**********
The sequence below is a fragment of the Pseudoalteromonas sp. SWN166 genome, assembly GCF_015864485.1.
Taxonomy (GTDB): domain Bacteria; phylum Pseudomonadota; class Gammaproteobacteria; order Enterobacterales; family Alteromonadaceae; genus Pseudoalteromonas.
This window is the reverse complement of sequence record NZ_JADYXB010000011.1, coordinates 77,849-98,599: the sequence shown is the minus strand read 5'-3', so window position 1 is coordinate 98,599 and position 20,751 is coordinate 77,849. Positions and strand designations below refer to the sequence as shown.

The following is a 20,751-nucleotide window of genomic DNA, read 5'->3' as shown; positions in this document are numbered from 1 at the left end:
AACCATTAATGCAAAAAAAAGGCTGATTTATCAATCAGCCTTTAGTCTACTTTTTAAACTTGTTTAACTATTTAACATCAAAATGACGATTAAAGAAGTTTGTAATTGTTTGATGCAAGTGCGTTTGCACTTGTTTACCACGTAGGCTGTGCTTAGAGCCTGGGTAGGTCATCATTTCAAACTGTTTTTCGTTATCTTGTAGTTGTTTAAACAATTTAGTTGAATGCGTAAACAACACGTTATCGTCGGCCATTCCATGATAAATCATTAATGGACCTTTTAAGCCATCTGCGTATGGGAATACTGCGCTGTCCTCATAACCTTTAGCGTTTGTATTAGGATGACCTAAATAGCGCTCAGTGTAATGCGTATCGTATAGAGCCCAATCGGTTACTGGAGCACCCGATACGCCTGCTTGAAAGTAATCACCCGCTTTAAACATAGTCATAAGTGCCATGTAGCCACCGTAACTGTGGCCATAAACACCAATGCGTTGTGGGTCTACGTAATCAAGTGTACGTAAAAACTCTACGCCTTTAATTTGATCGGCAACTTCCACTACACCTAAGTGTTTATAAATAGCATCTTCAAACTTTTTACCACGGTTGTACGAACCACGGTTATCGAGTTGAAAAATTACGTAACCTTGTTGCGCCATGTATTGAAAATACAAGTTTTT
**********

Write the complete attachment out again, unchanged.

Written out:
The sequence below is a fragment of the Pseudoalteromonas sp. SWN166 genome, assembly GCF_015864485.1.
Taxonomy (GTDB): domain Bacteria; phylum Pseudomonadota; class Gammaproteobacteria; order Enterobacterales; family Alteromonadaceae; genus Pseudoalteromonas.
This window is the reverse complement of sequence record NZ_JADYXB010000011.1, coordinates 77,849-98,599: the sequence shown is the minus strand read 5'-3', so window position 1 is coordinate 98,599 and position 20,751 is coordinate 77,849. Positions and strand designations below refer to the sequence as shown.

The following is a 20,751-nucleotide window of genomic DNA, read 5'->3' as shown; positions in this document are numbered from 1 at the left end:
AACCATTAATGCAAAAAAAAGGCTGATTTATCAATCAGCCTTTAGTCTACTTTTTAAACTTGTTTAACTATTTAACATCAAAATGACGATTAAAGAAGTTTGTAATTGTTTGATGCAAGTGCGTTTGCACTTGTTTACCACGTAGGCTGTGCTTAGAGCCTGGGTAGGTCATCATTTCAAACTGTTTTTCGTTATCTTGTAGTTGTTTAAACAATTTAGTTGAATGCGTAAACAACACGTTATCGTCGGCCATTCCATGATAAATCATTAATGGACCTTTTAAGCCATCTGCGTATGGGAATACTGCGCTGTCCTCATAACCTTTAGCGTTTGTATTAGGATGACCTAAATAGCGCTCAGTGTAATGCGTATCGTATAGAGCCCAATCGGTTACTGGAGCACCCGATACGCCTGCTTGAAAGTAATCACCCGCTTTAAACATAGTCATAAGTGCCATGTAGCCACCGTAACTGTGGCCATAAACACCAATGCGTTGTGGGTCTACGTAATCAAGTGTACGTAAAAACTCTACGCCTTTAATTTGATCGGCAACTTCCACTACACCTAAGTGTTTATAAATAGCATCTTCAAACTTTTTACCACGGTTGTACGAACCACGGTTATCGAGTTGAAAAATTACGTAACCTTGTTGCGCCATGTATTGAAAATACAAGTTTTT